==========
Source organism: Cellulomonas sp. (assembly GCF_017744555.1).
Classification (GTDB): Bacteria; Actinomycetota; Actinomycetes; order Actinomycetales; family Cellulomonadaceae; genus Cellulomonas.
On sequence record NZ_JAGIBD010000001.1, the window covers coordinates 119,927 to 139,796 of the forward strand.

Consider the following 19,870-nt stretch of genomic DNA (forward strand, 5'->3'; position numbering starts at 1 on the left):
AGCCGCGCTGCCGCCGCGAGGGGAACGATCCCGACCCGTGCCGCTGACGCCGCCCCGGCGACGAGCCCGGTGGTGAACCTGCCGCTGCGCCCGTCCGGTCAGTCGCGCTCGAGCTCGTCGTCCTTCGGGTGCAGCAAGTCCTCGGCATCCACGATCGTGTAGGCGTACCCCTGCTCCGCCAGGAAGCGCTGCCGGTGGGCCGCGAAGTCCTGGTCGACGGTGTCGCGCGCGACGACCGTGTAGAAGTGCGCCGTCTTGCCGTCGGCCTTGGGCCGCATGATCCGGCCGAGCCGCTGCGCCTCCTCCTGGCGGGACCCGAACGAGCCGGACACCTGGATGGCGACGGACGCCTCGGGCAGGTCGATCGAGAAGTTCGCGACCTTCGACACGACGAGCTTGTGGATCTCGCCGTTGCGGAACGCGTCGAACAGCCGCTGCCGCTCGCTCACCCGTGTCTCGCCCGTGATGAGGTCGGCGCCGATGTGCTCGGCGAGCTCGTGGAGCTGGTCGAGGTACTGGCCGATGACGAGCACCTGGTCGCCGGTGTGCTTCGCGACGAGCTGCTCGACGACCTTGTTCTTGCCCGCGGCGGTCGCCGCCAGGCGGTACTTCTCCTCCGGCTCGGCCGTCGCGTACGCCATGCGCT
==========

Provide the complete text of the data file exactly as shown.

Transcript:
Source organism: Cellulomonas sp. (assembly GCF_017744555.1).
Classification (GTDB): Bacteria; Actinomycetota; Actinomycetes; order Actinomycetales; family Cellulomonadaceae; genus Cellulomonas.
On sequence record NZ_JAGIBD010000001.1, the window covers coordinates 119,927 to 139,796 of the forward strand.

Consider the following 19,870-nt stretch of genomic DNA (forward strand, 5'->3'; position numbering starts at 1 on the left):
AGCCGCGCTGCCGCCGCGAGGGGAACGATCCCGACCCGTGCCGCTGACGCCGCCCCGGCGACGAGCCCGGTGGTGAACCTGCCGCTGCGCCCGTCCGGTCAGTCGCGCTCGAGCTCGTCGTCCTTCGGGTGCAGCAAGTCCTCGGCATCCACGATCGTGTAGGCGTACCCCTGCTCCGCCAGGAAGCGCTGCCGGTGGGCCGCGAAGTCCTGGTCGACGGTGTCGCGCGCGACGACCGTGTAGAAGTGCGCCGTCTTGCCGTCGGCCTTGGGCCGCATGATCCGGCCGAGCCGCTGCGCCTCCTCCTGGCGGGACCCGAACGAGCCGGACACCTGGATGGCGACGGACGCCTCGGGCAGGTCGATCGAGAAGTTCGCGACCTTCGACACGACGAGCTTGTGGATCTCGCCGTTGCGGAACGCGTCGAACAGCCGCTGCCGCTCGCTCACCCGTGTCTCGCCCGTGATGAGGTCGGCGCCGATGTGCTCGGCGAGCTCGTGGAGCTGGTCGAGGTACTGGCCGATGACGAGCACCTGGTCGCCGGTGTGCTTCGCGACGAGCTGCTCGACGACCTTGTTCTTGCCCGCGGCGGTCGCCGCCAGGCGGTACTTCTCCTCCGGCTCGGCCGTCGCGTACGCCATGCGCT